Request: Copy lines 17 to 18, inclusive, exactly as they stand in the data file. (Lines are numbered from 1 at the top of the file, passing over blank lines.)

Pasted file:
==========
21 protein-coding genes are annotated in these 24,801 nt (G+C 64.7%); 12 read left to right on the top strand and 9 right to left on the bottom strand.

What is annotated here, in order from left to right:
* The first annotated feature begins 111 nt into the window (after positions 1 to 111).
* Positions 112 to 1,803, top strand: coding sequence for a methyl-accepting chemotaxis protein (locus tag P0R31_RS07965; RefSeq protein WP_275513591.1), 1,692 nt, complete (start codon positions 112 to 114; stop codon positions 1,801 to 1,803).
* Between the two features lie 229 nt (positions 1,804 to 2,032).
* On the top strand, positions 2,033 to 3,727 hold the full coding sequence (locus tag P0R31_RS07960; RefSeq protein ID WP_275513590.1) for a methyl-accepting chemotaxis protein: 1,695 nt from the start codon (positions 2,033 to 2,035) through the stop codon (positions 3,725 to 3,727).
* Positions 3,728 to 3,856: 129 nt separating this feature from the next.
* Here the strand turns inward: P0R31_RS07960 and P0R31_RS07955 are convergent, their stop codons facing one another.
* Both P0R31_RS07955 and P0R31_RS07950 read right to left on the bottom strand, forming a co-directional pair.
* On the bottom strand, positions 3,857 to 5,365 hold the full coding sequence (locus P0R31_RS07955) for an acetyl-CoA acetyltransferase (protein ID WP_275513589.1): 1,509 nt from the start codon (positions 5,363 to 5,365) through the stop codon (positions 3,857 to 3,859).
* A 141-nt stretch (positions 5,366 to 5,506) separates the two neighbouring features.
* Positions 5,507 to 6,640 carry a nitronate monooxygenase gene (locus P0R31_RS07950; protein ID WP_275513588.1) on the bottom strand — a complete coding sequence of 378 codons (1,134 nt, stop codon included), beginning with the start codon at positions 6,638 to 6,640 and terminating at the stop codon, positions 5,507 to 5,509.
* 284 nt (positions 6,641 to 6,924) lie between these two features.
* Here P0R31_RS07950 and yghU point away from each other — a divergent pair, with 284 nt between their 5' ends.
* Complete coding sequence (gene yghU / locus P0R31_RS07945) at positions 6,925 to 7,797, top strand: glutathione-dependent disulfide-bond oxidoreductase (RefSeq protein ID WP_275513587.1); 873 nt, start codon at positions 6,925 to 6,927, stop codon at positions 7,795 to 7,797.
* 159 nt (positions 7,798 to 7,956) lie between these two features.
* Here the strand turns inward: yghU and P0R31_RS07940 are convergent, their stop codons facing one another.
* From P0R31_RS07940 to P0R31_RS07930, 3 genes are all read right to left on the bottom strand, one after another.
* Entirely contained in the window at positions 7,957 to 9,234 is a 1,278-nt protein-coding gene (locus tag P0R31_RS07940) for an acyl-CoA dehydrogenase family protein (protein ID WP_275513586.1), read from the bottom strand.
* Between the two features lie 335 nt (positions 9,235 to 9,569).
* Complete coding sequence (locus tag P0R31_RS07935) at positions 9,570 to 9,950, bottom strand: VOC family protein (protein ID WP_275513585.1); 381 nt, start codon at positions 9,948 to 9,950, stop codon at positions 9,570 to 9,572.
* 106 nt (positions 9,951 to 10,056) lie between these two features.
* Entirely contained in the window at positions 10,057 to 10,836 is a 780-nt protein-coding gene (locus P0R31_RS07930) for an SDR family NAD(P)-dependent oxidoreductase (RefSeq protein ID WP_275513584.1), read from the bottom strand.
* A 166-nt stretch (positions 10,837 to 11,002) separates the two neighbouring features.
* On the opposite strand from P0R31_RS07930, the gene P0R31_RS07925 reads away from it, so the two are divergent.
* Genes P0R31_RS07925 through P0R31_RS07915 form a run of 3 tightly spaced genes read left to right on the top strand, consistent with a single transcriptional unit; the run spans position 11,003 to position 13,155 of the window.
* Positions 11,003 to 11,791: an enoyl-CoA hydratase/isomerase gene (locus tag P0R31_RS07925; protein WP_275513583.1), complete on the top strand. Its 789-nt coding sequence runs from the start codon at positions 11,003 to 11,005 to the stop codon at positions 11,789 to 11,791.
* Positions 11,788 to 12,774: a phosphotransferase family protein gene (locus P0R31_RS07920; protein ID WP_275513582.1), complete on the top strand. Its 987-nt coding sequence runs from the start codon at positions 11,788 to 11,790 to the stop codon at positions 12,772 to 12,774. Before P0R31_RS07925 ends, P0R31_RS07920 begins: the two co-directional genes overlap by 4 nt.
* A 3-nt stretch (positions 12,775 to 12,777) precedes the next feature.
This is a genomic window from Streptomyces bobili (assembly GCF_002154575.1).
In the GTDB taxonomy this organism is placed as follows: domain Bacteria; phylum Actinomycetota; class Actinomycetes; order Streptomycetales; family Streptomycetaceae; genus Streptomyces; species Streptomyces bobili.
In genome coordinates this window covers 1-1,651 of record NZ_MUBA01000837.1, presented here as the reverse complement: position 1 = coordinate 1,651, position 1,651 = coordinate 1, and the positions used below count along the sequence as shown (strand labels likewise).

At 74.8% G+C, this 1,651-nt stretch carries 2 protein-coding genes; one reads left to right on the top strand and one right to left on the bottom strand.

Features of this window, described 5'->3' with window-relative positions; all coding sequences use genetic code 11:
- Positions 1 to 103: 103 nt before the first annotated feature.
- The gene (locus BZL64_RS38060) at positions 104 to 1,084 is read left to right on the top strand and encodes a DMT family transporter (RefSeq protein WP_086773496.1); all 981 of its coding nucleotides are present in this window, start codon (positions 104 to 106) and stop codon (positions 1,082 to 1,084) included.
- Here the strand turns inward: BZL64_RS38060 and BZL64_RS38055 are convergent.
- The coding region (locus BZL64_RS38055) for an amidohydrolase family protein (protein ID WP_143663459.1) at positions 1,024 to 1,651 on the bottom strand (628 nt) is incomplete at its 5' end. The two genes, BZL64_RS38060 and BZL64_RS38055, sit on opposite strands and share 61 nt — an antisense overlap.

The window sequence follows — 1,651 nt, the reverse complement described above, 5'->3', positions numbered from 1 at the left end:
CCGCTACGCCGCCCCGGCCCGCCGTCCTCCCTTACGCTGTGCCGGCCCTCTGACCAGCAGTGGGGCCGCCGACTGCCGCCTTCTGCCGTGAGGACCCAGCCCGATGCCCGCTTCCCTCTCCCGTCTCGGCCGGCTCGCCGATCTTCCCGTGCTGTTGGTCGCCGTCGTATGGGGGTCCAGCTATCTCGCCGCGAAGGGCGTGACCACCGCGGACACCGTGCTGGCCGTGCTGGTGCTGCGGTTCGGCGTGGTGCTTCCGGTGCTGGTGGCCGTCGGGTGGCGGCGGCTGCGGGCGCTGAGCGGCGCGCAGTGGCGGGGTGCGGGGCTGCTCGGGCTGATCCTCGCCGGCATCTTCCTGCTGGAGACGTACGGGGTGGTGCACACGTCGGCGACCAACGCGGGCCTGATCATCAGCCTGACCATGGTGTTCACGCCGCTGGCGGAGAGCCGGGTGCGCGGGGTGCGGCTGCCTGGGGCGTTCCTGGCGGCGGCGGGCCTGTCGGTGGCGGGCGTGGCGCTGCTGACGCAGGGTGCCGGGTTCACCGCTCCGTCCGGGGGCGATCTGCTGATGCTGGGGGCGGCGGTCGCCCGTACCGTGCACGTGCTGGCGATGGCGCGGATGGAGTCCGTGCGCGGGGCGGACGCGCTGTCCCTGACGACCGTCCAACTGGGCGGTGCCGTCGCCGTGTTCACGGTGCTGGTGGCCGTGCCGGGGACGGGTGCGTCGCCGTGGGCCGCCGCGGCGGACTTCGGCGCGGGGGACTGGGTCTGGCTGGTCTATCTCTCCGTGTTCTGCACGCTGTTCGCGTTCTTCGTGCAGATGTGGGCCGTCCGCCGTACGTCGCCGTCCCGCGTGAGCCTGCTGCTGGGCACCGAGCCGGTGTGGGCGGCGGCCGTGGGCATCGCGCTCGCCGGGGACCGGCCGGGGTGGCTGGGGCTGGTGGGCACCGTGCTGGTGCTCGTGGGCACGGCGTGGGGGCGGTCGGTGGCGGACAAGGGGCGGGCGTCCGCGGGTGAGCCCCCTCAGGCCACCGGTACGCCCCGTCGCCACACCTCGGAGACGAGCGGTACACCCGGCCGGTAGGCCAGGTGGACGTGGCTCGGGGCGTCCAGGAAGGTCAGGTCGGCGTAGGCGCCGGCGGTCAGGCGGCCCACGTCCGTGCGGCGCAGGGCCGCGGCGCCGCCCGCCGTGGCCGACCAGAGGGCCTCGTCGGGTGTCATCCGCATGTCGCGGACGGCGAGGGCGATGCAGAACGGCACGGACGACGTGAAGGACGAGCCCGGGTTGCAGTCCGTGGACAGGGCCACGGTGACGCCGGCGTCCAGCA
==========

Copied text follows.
* Here the strand turns inward: yghU and P0R31_RS07940 are convergent, their stop codons facing one another.
* From P0R31_RS07940 to P0R31_RS07930, 3 genes are all read right to left on the bottom strand, one after another.